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More Dynamic ProgrammingPowerPoint Presentation

More Dynamic Programming

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More Dynamic Programming. Floyd- Warshall Algorithm. Announcements. I’ll try to post Assignment #5 (the last one!) either tonight or tomorrow. Assignment #4 is due next Monday The Final is on Monday Dec. 13 4pm-6pm. Same room. Not 4:30pm!!. Floyd- Warshall Algorithm.

More Dynamic Programming

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More Dynamic Programming

Floyd-Warshall Algorithm

Announcements

- I’ll try to post Assignment #5 (the last one!) either tonight or tomorrow.
- Assignment #4 is due next Monday
- The Final is on Monday Dec. 13 4pm-6pm. Same room. Not 4:30pm!!

Floyd-Warshall Algorithm

- A weighted, directed graph is a collection vertices connected by weighted edges (where the weight is some real number).
- One of the most common examples of a graph in the real world is a road map.
- Each location is a vertex and each road connecting locations is an edge.
- We can think of the distance traveled on a road from one location to another as the weight of that edge.

- One of the most common examples of a graph in the real world is a road map.

1.5

Tampa

Orlando

1.7

3.5

4

2.5

Jacksonville

Storing a Weighted, Directed Graph

- Adjacency Matrix:
- Let Dbe an edge-weighted graph in adjacency-matrix form
- D(i,j)is the weight of edge (i, j), or ¥ if there is no such edge.

- Update matrix D, with the shortest path through immediate vertices.

1

6

3

4

3

0

D =

5

2

2

Floyd-Warshall Algorithm

- Given a weighted graph, we want to know the shortest path from one vertex in the graph to another.
- The Floyd-Warshall algorithm determines the shortest path between all pairs of vertices in a graph.
- What is the difference between Floyd-Warshall and Dijkstra’s??

Floyd-Warshall Algorithm

- If V is the number of vertices, Dijkstra’s runs in (V2)
- We could just call Dijkstra |V| times, passing a different source vertex each time.
- (V V2) = (V3)
- (Which is the same runtime as the Floyd-Warshall Algorithm)

- BUT, Dijkstra’s doesn’t work with negative-weight edges.

Floyd Warshall Algorithm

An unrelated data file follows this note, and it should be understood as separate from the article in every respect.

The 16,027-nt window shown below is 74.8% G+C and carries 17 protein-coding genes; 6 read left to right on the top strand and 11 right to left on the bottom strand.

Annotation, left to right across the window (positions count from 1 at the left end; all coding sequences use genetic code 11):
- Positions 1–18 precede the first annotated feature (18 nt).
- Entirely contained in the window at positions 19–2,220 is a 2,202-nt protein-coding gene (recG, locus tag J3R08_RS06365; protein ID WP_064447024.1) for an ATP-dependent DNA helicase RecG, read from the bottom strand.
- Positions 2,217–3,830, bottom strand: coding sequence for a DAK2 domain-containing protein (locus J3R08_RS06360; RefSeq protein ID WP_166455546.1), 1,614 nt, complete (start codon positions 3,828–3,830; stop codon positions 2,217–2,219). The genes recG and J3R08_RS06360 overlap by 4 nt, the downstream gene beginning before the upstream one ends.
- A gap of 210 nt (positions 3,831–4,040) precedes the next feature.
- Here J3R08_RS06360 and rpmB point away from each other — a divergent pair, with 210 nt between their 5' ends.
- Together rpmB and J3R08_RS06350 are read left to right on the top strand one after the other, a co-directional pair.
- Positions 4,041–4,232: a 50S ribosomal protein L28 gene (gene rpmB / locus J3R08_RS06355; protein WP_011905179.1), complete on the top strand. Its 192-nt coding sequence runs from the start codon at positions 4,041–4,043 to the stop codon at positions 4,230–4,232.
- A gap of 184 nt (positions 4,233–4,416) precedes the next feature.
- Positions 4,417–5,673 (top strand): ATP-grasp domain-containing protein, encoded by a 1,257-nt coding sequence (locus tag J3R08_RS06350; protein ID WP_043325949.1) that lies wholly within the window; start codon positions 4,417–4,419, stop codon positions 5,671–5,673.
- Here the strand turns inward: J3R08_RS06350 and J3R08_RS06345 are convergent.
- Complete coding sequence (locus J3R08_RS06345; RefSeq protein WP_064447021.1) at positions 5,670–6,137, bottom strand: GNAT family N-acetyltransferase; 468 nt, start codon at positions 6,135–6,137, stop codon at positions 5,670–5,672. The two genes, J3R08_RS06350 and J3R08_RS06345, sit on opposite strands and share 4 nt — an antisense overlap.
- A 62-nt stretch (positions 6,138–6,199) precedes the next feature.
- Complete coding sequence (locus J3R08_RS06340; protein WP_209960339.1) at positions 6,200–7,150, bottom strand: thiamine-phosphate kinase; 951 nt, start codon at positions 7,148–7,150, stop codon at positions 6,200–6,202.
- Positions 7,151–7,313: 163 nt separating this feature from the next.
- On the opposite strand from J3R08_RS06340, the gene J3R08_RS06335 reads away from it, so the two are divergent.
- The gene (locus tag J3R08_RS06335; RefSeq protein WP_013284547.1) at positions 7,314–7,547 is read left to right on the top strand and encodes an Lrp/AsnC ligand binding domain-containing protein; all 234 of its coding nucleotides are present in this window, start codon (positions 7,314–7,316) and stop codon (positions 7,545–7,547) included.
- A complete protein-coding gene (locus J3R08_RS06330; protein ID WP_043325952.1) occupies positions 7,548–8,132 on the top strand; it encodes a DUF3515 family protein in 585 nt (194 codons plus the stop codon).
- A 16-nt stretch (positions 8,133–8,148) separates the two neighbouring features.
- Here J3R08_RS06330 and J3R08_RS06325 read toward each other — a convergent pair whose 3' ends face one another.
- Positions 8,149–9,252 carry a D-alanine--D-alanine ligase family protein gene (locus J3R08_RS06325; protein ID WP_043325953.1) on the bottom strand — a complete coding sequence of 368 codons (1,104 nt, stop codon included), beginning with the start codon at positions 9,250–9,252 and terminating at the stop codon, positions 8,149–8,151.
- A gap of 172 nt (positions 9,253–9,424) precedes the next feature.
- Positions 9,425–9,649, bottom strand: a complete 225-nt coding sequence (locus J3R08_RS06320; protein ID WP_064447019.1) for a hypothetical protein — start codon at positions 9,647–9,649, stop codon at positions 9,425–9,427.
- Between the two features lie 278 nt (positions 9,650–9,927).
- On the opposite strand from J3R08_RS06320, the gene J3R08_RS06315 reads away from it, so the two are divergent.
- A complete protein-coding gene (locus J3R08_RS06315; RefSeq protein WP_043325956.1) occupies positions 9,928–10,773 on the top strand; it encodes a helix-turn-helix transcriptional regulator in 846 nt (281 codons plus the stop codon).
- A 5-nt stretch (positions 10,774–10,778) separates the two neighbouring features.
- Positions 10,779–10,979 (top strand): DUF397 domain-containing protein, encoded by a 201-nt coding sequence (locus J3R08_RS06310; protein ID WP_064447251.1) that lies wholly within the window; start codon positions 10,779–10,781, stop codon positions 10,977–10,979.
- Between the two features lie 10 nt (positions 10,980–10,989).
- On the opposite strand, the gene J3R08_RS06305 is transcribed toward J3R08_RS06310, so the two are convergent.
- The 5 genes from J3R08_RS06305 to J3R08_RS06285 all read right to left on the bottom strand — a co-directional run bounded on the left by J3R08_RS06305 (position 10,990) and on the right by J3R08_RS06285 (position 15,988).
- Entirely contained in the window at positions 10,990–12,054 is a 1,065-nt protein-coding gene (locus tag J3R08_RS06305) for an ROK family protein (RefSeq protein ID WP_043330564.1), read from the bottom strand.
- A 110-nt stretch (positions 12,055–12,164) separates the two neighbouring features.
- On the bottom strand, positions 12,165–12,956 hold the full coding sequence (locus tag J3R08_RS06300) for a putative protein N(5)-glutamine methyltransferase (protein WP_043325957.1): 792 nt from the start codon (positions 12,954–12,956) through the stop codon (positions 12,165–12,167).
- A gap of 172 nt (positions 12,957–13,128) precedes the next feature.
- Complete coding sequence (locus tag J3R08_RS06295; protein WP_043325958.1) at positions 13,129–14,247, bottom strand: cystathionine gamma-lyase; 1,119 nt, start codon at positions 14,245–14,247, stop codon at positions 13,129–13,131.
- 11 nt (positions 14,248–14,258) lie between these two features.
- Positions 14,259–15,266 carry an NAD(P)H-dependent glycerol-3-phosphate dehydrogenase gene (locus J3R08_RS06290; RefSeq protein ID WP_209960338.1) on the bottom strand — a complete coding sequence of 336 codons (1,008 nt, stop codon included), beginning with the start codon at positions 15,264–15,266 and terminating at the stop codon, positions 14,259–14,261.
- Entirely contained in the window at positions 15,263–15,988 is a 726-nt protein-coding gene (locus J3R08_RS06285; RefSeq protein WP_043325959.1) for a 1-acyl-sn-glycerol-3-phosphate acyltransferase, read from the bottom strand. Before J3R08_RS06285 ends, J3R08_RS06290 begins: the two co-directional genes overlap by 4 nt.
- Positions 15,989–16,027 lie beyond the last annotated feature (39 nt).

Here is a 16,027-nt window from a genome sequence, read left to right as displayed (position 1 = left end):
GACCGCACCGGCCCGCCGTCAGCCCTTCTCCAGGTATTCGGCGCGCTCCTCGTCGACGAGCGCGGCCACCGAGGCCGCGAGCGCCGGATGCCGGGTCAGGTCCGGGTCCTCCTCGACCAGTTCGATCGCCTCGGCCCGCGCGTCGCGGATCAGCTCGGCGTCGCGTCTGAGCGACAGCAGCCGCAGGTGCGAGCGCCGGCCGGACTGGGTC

- Let’s go over the premise of how Floyd-Warshall algorithm works…
- Let the vertices in a graph be numbered from 1 … n.
- Consider the subset {1,2,…, k} of these n vertices.
- Imagine finding the shortest path from vertex i to vertex j that uses vertices in the set {1,2,…,k} only.
- There are two situations:
- k is an intermediate vertex on the shortest path.
- k is not an intermediate vertex on the shortest path.

k

i

j

Floyd Warshall Algorithm - Example

Original weights.

Consider Vertex 1:

D(3,2) = D(3,1) + D(1,2)

Consider Vertex 2:

D(1,3) = D(1,2) + D(2,3)

Consider Vertex 3:

Nothing changes.

Floyd Warshall Algorithm

- Looking at this example, we can come up with the following algorithm:
- Let D store the matrix with the initial graph edge information initially, and update D with the calculated shortest paths.
For k=1 to n {

For i=1 to n {

For j=1 to n

D[i,j] = min(D[i,j],D[i,k]+D[k,j])

}

}

- The final D matrix will store all the shortest paths.

- Let D store the matrix with the initial graph edge information initially, and update D with the calculated shortest paths.

Floyd Warshall Algorithm

- Example on the board…

Floyd Warshall – Path Reconstruction

- The path matrix will store the last vertex visited on the path from i to j.
- So path[i][j] = k means that in the shortest path from vertex i to vertex j, the LAST vertex on that path before you get to vertex j is k.

- Based on this definition, we must initialize the path matrix as follows:
- path[i][j] = i if i!=j and there exists an edge from i to j
- = NIL otherwise

- The reasoning is as follows: